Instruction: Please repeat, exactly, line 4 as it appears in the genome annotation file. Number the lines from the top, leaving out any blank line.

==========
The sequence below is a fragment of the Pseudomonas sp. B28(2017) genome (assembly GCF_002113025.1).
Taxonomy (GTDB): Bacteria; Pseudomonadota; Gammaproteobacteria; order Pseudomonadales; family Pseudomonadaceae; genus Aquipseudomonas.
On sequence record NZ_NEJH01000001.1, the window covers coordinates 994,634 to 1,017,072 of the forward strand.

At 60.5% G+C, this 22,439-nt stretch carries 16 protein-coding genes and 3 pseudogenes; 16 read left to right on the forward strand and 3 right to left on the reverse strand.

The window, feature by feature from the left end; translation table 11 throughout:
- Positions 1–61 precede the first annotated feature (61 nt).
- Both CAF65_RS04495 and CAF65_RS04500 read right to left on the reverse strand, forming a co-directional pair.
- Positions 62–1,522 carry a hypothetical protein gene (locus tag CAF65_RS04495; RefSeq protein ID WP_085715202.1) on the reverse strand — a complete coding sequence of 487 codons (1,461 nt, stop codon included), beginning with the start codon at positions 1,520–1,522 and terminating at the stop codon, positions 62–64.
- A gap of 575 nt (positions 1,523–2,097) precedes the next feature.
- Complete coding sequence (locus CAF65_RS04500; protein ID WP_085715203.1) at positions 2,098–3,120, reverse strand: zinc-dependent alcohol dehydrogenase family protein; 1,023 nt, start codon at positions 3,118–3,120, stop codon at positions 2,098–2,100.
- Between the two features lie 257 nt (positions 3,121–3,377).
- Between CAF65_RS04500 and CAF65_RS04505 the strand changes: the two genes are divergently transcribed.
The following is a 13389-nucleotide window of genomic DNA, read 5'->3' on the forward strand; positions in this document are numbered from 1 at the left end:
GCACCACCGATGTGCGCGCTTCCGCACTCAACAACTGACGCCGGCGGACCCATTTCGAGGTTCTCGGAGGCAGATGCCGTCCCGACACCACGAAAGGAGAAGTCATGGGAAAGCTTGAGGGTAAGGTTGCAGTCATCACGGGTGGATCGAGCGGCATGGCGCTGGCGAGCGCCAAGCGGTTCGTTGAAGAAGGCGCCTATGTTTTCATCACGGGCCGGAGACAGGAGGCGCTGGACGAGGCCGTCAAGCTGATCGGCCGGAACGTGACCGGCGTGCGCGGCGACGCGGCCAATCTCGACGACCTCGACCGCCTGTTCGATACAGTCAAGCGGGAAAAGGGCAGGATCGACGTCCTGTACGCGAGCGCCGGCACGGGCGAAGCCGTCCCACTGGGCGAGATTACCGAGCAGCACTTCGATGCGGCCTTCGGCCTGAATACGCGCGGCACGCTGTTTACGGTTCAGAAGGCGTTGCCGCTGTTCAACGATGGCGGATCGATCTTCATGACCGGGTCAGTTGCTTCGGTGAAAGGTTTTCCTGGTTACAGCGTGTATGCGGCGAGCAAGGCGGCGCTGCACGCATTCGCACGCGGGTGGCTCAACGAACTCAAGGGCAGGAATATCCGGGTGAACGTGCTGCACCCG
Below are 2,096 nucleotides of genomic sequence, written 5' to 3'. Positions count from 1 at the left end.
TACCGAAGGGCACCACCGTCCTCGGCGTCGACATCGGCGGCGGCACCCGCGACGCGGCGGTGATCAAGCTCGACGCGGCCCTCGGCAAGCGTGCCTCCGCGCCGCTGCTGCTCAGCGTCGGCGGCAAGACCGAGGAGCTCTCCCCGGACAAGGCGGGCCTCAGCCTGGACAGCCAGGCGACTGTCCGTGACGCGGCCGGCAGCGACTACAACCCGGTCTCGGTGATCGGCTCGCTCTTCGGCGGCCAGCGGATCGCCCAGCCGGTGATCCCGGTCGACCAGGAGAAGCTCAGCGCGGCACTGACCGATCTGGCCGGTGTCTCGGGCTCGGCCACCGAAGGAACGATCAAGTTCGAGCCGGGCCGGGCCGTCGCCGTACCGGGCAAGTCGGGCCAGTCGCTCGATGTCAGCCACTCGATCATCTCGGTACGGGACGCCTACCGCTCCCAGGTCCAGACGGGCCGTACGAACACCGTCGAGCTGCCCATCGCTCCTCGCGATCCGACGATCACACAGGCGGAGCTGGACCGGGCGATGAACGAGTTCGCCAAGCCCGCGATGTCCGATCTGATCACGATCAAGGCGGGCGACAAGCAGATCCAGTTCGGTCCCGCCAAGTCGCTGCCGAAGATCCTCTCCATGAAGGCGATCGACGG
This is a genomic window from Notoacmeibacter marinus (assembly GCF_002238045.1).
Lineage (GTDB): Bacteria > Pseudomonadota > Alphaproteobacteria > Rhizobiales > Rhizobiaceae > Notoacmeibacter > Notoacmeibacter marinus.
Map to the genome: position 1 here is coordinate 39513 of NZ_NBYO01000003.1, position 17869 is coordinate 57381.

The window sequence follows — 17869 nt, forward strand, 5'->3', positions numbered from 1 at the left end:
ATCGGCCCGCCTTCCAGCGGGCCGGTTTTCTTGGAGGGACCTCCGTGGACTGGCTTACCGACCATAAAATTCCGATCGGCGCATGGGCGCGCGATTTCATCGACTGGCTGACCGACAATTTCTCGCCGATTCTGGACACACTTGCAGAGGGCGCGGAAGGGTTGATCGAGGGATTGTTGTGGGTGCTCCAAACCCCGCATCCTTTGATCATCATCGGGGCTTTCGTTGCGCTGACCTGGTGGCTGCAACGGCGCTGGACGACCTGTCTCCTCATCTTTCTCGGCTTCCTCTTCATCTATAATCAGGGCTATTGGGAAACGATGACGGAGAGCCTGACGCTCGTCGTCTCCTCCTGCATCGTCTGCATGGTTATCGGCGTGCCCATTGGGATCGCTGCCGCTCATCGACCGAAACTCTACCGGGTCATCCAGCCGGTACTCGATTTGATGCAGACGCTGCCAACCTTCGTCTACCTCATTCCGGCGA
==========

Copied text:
At 60.5% G+C, this 22,439-nt stretch carries 16 protein-coding genes and 3 pseudogenes; 16 read left to right on the forward strand and 3 right to left on the reverse strand.